Declan added: “Don’t wait until you reach perfection. Be pragmatic and do what you can to make change happen.”

What does the Future Workplace look like?

“Employees want to work for a purpose driven business that cares about their family needs.” Emma Walsh summed up the sentiments that both Spotify and QBE had encapsulated in their research with their own employees and applicants.

The future workplace will be family friendly. People want to be able to balance their work and family more seamlessly and have time to do both well – and that includes being treated as a whole and rounded person in the workplace, a person who has varied responsibilities that exist both in and outside the workplace. As Minister Genter referenced from the onset, if we recognise employees are part of families and we can design workplace policies and cultures that support that the wellbeing outcomes would benefit everyone and the economy. 

Emma Walsh summed up by highlighting three key things that companies can do to improve parental leave equality in the workplace.

1) Remove the labels – Scrap ‘primary’ and ‘secondary’ carer language that assumes dad as the default support person. 
2) Flexibility – Encourage leave to be taken in accordance with how the family feels it will best work for them and their workload.
3) Promote it loud and clear – Awareness being one of the biggest barriers to men taking up parental leave means companies need to be extra vigilant when launching and nurturing a parental leave equal policy.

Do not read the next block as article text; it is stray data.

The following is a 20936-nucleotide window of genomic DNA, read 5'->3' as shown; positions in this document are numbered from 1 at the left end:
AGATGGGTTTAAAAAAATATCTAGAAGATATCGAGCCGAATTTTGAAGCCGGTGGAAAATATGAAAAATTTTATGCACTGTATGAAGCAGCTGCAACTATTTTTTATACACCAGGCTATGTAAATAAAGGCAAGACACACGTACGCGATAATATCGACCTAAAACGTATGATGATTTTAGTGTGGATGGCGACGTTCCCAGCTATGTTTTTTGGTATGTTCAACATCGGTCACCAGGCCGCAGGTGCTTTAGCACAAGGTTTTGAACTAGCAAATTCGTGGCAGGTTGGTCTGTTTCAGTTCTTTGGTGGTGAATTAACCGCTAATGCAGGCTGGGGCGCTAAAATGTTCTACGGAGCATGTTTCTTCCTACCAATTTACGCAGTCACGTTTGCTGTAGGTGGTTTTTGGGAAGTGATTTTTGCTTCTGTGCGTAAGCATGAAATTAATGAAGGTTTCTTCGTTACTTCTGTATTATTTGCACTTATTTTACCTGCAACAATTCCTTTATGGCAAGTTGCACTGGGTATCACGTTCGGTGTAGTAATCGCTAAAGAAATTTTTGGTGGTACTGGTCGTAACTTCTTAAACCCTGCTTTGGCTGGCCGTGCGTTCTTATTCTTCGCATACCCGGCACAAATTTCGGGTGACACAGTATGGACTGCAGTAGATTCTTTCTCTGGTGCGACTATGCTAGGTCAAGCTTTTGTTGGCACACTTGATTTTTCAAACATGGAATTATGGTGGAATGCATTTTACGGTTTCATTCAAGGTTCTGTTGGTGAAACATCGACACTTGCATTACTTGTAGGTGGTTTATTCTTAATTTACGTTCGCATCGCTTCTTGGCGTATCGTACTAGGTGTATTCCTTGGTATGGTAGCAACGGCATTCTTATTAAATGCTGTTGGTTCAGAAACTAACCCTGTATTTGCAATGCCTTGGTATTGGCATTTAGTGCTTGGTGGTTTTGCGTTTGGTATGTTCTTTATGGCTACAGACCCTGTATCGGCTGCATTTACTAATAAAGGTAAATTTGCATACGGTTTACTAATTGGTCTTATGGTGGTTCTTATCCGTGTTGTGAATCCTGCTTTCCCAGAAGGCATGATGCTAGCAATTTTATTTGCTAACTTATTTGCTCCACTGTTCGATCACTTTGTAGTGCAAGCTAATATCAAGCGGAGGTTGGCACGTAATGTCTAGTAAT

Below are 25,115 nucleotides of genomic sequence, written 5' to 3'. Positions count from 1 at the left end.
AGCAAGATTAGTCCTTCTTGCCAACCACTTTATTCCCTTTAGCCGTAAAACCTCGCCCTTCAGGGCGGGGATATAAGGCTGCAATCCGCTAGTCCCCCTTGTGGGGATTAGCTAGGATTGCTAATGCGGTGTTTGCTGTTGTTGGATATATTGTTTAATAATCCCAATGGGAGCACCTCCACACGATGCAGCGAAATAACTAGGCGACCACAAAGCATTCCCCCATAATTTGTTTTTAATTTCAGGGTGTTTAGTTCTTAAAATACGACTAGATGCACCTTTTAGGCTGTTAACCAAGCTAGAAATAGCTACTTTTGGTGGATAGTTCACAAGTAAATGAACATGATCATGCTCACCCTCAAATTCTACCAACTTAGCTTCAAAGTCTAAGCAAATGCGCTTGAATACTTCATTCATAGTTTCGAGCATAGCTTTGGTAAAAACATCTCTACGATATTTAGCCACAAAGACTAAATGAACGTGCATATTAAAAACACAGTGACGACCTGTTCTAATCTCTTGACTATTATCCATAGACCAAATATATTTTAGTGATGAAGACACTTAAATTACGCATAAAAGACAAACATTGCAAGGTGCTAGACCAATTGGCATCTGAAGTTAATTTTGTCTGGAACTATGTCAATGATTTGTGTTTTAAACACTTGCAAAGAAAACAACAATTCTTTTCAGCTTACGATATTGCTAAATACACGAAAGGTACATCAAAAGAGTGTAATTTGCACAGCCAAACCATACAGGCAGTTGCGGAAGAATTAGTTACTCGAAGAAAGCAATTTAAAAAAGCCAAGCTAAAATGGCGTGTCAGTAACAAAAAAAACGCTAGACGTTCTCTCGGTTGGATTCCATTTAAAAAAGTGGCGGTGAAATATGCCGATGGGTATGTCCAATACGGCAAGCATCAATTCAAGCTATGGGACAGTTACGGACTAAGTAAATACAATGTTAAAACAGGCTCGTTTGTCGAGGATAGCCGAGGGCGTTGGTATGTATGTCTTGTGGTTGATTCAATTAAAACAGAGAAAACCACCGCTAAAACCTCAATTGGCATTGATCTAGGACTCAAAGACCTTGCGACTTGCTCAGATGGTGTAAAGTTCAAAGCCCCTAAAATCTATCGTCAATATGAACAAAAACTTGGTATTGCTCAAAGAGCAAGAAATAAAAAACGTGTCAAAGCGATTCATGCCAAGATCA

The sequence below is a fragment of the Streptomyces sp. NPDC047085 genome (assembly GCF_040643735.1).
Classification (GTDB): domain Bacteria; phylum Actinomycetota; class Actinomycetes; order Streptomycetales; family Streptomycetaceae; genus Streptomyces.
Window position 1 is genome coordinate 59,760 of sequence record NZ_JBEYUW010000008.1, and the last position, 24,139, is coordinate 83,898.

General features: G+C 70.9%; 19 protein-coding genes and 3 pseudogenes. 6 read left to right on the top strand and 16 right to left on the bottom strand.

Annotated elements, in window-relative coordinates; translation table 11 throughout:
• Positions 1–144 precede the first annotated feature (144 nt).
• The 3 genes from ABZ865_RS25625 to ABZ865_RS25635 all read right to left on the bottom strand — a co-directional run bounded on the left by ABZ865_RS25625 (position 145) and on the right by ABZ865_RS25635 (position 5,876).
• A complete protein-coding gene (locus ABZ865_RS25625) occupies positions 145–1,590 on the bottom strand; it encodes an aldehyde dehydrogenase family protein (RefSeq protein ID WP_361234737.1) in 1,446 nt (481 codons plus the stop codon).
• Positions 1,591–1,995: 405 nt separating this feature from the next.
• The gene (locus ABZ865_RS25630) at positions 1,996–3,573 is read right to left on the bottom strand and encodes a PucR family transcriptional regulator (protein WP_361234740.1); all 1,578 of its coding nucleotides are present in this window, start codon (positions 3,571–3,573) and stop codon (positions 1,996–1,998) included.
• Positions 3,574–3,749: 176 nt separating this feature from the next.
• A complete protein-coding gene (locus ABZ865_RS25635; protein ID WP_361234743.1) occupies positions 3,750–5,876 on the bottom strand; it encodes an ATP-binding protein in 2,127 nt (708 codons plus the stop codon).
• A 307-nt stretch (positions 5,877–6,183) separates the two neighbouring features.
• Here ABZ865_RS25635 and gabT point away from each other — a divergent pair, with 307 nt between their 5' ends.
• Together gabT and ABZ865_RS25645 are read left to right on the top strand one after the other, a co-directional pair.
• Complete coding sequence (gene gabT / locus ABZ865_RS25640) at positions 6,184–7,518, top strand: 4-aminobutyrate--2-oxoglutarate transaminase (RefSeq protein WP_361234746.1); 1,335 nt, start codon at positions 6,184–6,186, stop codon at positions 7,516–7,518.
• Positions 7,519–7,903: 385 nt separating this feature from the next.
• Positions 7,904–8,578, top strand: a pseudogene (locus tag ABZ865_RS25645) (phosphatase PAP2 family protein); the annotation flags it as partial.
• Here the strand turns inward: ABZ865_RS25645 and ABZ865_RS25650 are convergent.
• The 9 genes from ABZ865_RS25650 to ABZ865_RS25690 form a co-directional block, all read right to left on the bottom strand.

In Summary

You know it’s a great business event when the Honorary Consul for Sweden to New Zealand breaks out in song to finish off what can only be described as an eye opening and enriching day. Frank Olsson’s version of 🎶 Life is a Bowl of Cherries 🎶 summed up what is at the core of the parental leave equality campaign, and that is, life is for living and to truly live we need to feel connected to all aspects of life, from our work to our family life. 

We encourage all organisations to consider what improvements can be made to their parental leave and family friendly policy options. There are now a number of experienced organisations like Spotify and QBE who are offering their experiences having led the charge and are happy to share the benefits they are reaping.

Finally, we would like to thank our key sponsors and partners of the exhibition Deloitte, QBE, Scentre Group, Lion, HSBC, Spotify and ANZ in conjunction with the amazing teams at Global Women and The Embassy of Sweden. Without you, the message would not be so clear or impactful. Thankyou. 

What’s Next for Your Organisation?

If you would like to view the Kiwi Dads Photographic Exhibition, alongside Swedish Dads, it will be open to the public from the 6th – 15th September at the new Westfield Newmarket centre.

If you would like Parents At Work to consult with your leaders on how this can be of great value to your business please email

If you’re interested in learning more about the Parental Leave Equality Campaign visit

For more information about Kiwi Dads visit

“We all can play a role in how we take this forward . . . it’s time we invite fathers into the conversation more – both at work and at home.”

Emma Walsh